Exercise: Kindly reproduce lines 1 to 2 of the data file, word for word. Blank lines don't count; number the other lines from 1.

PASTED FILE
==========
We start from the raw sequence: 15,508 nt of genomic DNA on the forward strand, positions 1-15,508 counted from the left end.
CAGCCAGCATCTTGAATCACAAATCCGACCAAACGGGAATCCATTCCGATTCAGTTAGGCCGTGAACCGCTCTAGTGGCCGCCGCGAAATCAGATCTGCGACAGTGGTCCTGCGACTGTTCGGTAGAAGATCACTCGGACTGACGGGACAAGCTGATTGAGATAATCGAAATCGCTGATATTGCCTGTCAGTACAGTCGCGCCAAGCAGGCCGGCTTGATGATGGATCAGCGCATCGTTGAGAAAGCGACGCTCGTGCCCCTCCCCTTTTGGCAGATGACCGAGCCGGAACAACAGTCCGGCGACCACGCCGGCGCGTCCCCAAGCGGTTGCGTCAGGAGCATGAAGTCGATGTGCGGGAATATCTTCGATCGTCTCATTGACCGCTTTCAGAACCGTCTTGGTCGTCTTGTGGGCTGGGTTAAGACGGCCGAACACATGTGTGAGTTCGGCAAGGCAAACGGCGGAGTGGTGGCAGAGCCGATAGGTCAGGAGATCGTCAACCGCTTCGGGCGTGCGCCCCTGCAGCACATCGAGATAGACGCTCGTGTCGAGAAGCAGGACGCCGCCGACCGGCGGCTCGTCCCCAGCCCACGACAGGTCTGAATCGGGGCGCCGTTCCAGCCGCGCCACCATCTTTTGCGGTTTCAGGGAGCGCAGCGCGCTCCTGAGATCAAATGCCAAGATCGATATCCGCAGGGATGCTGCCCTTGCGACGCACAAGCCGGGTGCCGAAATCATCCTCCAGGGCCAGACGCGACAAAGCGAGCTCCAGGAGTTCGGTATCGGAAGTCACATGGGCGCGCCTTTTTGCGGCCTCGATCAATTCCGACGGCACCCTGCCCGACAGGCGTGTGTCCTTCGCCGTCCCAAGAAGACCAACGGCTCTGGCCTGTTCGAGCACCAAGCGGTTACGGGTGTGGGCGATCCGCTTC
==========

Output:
We start from the raw sequence: 15,508 nt of genomic DNA on the forward strand, positions 1-15,508 counted from the left end.
CAGCCAGCATCTTGAATCACAAATCCGACCAAACGGGAATCCATTCCGATTCAGTTAGGCCGTGAACCGCTCTAGTGGCCGCCGCGAAATCAGATCTGCGACAGTGGTCCTGCGACTGTTCGGTAGAAGATCACTCGGACTGACGGGACAAGCTGATTGAGATAATCGAAATCGCTGATATTGCCTGTCAGTACAGTCGCGCCAAGCAGGCCGGCTTGATGATGGATCAGCGCATCGTTGAGAAAGCGACGCTCGTGCCCCTCCCCTTTTGGCAGATGACCGAGCCGGAACAACAGTCCGGCGACCACGCCGGCGCGTCCCCAAGCGGTTGCGTCAGGAGCATGAAGTCGATGTGCGGGAATATCTTCGATCGTCTCATTGACCGCTTTCAGAACCGTCTTGGTCGTCTTGTGGGCTGGGTTAAGACGGCCGAACACATGTGTGAGTTCGGCAAGGCAAACGGCGGAGTGGTGGCAGAGCCGATAGGTCAGGAGATCGTCAACCGCTTCGGGCGTGCGCCCCTGCAGCACATCGAGATAGACGCTCGTGTCGAGAAGCAGGACGCCGCCGACCGGCGGCTCGTCCCCAGCCCACGACAGGTCTGAATCGGGGCGCCGTTCCAGCCGCGCCACCATCTTTTGCGGTTTCAGGGAGCGCAGCGCGCTCCTGAGATCAAATGCCAAGATCGATATCCGCAGGGATGCTGCCCTTGCGACGCACAAGCCGGGTGCCGAAATCATCCTCCAGGGCCAGACGCGACAAAGCGAGCTCCAGGAGTTCGGTATCGGAAGTCACATGGGCGCGCCTTTTTGCGGCCTCGATCAATTCCGACGGCACCCTGCCCGACAGGCGTGTGTCCTTCGCCGTCCCAAGAAGACCAACGGCTCTGGCCTGTTCGAGCACCAAGCGGTTACGGGTGTGGGCGATCCGCTTC